As the New Abolitionist goes to press, there is the stirring of a new movement in Chicago to take on the issue of police torture. Different organizations have joined together to form a group called the Jail Jon Burge Coalition. The goal of this group is to force Cook County officials and the criminal courts to grant new hearings and trials for the more than 20 men who remain in prison stemming from confessions that were beaten and tortured from them while they were in police custody under the command of Jon Burge.
By: Pardoned Illinois Death Row Prisoner Stanley Howard
Barring any more delays, Jon Burge’s trial is set for May 24, 2010, while new trials still elude his victims. Burge and his cohorts tortured detainees with impunity for over 20 years.
He was eventually fired from the police department in 1993, receiving the equivalent of an early retirement with full honors, pension and benefits. He left Chicago, seeking to live comfortably under the Florida sun, while scores of his victims were rotting in prison on Illinois death row.
The Texas death penalty continues to spiral out of control. Since the death machine started up again in 1982, 452 men and women have been executed. Some 365 of those executions happened in the last 15 years, with 152 under the watch of former Governor George W. Bush, and another 213 since Rick Perry has been governor.
Timothy McKinney is a prisoner on Tennessee’s death row, wrongfully convicted of killing an off-duty police officer in Memphis on Christmas night in 1997.
An African-American man convicted of killing a white police officer, Tim’s trial was plagued by inadequate representation and prosecutorial misconduct. He was sentenced to death in 1999 after a two day trial, where the prosecution presented no physical evidence connecting him to the crime. Over 50 eyewitnesses testified in Tim’s defense at his appeal in 2006.
Troy Davis has been fighting for a new trial after being on Georgia’s death row for 19 years. But the law has found every possible bogus reason to deny him—until now. Finally this June, Troy will be able to present evidence of his innocence in open court, where witnesses can testify and be crossexamined.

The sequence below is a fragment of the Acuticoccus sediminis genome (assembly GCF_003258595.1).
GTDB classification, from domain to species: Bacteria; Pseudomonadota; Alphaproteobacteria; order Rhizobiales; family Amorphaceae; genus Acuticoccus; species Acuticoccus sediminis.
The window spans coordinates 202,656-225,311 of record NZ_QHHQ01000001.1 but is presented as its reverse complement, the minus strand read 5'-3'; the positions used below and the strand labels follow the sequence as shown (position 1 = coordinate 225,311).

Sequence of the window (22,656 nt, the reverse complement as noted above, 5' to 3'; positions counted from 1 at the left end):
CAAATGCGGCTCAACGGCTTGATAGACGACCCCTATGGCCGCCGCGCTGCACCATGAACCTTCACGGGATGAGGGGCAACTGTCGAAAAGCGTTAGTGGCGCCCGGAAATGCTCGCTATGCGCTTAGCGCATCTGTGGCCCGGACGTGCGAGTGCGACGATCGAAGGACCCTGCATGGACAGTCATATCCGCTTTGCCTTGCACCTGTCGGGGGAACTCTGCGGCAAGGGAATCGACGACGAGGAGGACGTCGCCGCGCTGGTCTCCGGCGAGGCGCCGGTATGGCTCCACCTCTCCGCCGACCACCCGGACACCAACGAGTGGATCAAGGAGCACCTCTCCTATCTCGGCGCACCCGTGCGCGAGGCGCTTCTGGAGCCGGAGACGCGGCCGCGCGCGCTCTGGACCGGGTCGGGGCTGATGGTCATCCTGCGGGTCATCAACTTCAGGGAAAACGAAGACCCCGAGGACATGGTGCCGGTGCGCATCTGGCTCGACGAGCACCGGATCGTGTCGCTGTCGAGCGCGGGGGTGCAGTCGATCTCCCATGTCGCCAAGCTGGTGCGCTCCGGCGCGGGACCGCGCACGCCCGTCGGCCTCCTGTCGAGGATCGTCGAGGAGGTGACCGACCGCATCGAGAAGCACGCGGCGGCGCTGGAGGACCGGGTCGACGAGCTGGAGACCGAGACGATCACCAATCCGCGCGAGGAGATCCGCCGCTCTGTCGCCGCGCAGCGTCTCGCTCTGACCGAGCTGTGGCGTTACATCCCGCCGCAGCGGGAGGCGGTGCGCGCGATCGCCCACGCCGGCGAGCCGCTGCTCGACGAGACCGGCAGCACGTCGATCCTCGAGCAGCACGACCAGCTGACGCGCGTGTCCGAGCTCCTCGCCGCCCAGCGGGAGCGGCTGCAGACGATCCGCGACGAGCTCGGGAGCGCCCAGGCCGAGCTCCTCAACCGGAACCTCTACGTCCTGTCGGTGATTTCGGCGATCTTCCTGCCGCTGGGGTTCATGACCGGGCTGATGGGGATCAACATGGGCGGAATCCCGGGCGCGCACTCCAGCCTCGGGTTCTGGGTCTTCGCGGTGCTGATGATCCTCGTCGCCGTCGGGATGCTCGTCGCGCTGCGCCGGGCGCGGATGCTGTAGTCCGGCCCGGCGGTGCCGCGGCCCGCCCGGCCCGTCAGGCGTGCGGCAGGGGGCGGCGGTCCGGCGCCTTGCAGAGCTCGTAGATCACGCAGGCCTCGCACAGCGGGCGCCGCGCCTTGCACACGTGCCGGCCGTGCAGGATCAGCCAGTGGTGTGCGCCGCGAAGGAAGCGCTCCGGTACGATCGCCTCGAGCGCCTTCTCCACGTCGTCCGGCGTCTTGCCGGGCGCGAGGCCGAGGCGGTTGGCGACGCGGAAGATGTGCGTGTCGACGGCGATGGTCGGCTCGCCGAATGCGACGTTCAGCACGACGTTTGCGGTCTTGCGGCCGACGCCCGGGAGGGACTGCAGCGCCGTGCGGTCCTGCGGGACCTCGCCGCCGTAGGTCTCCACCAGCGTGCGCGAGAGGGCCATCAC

We hope this will lead to a new trial, or better yet, that all charges will be dropped against Troy, and he is set free.
Kevin Cooper, Pat Foley, Jack Bryson and Crystal Bybee at San Quentin’s death row
By: Crystal Bybee
“The State of California may be about to execute an innocent man.” You would expect to hear this statement from activists such as myself. But this statement was made by five judges of the 9th U.S. Circuit Court of Appeals on May 11, 2009.
They were referring to Kevin Cooper, who has been on death row in California for the past 25 years. Kevin will likely be one of the first people to be executed if the state of California restarts the death machine.
It may be that struggle around issues of incarceration is set to pick up in New York if two recent events are any measure: the first-ever New York Prisoner Justice Conference in Albany, and a remarkable conference put on by Educators for Mumia at Columbia University.
Prisoner Justice Conference in Albany
The New York Prisoner Justice Conference, held March 27, was the product of months of hard work by organizers from around the state. Groups bused to the capital from cities across the state, including Buffalo, Ithaca, New York City, Rochester and elsewhere.
Students at The University of North Texas in Denton have proudly joined the nationwide struggle against the death penalty.
Last fall, we began organizing on campus in helping to end the execution of Reginald Blanton. Around the same time, about 30 people from Denton marched in the Tenth Annual March Against the Death Penalty in Austin.
“I saw them burn the nigger, didn’t I, Mama?” “Yes, darling, you saw them burn the nigger.”
—Overheard conversation between an eight-year-old and her mother after the lynching of Henry Smith
The screams of Henry Smith as he was tortured to death in 1893 were captured on gramophone and later sold. Photographs show a crowd of 10,000 gathered in Paris, Texas, arriving by train, in wagons and horses, and by foot to see the lynching. Postcards were made of the photos with the caption: “Wish You Were Here.”